Abstract # 13435 Event # 217:

Scheduled for Saturday, August 24, 2019 02:30 PM-02:45 PM: (Room 309) Oral Presentation


DIVERSITY IN NEURAL OXYTOCIN AND VASOPRESSIN RECEPTORS IN PRIMATES AND HUMANS: IMPLICATIONS FOR SOCIAL COGNITION

S. M. Freeman1,2 and K. L. Bales2
1Utah State University, Department of Biology, Logan, UT 84322, USA, 2California National Primate Research Center, University of California Davis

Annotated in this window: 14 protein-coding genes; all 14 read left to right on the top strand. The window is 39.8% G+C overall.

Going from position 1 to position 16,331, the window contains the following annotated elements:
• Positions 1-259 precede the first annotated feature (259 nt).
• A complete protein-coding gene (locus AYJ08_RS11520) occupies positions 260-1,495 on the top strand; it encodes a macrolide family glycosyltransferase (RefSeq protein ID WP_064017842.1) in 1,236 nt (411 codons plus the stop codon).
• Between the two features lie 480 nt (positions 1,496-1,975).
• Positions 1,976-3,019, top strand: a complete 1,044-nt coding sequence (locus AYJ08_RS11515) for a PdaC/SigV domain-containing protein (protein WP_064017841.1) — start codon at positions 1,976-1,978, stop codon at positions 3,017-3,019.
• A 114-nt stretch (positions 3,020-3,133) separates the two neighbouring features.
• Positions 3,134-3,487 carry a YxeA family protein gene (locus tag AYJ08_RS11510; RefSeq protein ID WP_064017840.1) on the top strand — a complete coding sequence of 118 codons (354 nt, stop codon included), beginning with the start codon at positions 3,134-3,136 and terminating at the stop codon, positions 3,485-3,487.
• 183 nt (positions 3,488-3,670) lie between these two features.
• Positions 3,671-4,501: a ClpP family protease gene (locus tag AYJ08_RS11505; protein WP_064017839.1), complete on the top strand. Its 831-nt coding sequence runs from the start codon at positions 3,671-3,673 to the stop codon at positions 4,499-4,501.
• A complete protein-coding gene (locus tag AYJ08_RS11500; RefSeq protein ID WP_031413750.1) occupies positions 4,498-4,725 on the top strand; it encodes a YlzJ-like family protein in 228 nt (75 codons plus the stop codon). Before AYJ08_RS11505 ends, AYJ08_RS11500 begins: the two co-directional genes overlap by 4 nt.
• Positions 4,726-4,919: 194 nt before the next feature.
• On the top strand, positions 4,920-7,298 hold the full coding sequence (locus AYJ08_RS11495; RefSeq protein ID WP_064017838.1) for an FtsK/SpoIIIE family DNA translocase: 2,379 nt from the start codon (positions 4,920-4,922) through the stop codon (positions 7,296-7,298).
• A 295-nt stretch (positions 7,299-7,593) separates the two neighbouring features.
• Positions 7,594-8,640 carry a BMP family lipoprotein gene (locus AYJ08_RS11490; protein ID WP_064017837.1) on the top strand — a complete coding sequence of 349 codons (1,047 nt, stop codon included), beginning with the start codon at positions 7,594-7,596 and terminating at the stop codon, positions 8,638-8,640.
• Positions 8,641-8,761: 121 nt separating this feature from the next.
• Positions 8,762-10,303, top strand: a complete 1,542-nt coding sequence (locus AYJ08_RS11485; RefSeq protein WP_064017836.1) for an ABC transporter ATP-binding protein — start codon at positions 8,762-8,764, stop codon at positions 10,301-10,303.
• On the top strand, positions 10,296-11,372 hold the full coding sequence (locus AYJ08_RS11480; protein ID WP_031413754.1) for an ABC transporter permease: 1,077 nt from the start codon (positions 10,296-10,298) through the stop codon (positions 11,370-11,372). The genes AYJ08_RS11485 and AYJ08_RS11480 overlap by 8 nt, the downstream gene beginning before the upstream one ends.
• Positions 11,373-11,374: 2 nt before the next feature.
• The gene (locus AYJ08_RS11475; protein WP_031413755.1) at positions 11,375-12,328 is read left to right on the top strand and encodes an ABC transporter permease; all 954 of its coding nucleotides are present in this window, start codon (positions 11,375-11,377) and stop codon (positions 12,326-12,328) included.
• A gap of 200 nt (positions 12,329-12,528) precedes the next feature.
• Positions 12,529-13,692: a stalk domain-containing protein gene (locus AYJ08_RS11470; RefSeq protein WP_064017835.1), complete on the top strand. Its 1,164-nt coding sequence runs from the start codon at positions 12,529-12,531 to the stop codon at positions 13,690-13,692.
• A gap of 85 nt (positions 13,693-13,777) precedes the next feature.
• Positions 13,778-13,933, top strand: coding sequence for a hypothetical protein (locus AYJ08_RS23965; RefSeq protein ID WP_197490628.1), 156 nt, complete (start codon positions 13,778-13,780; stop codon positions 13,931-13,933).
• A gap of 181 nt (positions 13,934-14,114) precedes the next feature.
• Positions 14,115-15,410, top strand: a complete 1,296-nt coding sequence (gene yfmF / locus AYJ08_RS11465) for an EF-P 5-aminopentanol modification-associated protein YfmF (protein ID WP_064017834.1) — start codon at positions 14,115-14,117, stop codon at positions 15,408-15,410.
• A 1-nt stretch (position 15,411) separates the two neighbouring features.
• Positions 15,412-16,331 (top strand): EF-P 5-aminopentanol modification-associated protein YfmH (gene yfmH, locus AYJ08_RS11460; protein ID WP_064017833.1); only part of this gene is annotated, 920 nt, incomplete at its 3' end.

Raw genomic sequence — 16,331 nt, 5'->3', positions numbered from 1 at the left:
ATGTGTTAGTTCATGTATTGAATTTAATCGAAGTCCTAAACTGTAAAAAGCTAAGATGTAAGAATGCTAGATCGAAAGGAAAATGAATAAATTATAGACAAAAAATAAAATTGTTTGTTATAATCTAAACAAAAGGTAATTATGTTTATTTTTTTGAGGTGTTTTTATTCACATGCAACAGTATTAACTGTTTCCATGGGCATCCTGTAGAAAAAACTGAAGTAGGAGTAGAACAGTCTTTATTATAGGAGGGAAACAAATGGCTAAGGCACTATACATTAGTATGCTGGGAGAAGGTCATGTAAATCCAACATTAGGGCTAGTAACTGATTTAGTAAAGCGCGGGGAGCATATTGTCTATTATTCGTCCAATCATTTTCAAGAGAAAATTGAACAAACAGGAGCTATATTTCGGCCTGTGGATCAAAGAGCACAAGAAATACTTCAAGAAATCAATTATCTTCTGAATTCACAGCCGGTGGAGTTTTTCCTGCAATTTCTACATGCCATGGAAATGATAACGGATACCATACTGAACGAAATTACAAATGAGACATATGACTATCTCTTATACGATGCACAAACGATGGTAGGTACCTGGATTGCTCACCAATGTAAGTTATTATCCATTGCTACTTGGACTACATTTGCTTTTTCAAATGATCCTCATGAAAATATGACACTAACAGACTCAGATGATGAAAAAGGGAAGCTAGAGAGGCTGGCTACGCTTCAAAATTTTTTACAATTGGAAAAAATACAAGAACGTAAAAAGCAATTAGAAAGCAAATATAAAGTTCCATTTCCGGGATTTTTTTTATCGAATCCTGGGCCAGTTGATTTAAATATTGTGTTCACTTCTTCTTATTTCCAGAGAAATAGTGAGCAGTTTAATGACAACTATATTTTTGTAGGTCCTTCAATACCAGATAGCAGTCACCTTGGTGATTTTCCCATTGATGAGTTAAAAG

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     The neuropeptides oxytocin (OT) and vasopressin (AVP) influence complex social behaviors across many species, including humans (Homo sapiens) and nonhuman primates. Much of our understanding of the neural function of OT and AVP comes from rodent studies, and gaps remain in our knowledge of these systems in the brains of humans and nonhuman primates. We have been working to identify where the receptors for OT and AVP are expressed in the human brain and to compare those neural distributions to that of other primates. We have previously mapped these receptors in brain tissue from two species that differ in their social organization: the non-monogamous rhesus macaque (Macaca mulatta) and the monogamous coppery titi monkey (Callicebus cupreus). In the current study, we characterized the distribution of OT and AVP receptors in more than 20 distinct regions throughout the human brain. Our descriptive results can now be compared to findings in rodents and nonhuman primates to infer the potential function of these receptor populations in humans. We have also performed studies in specimens from individuals who had autism spectrum disorder and provide evidence that OT receptor expression is dysregulated in specific subcortical regions of the autistic brain. We are now following up on these results and examining the effect of sex, age, and autism on OT and AVP receptors in several additional regions of the human brain.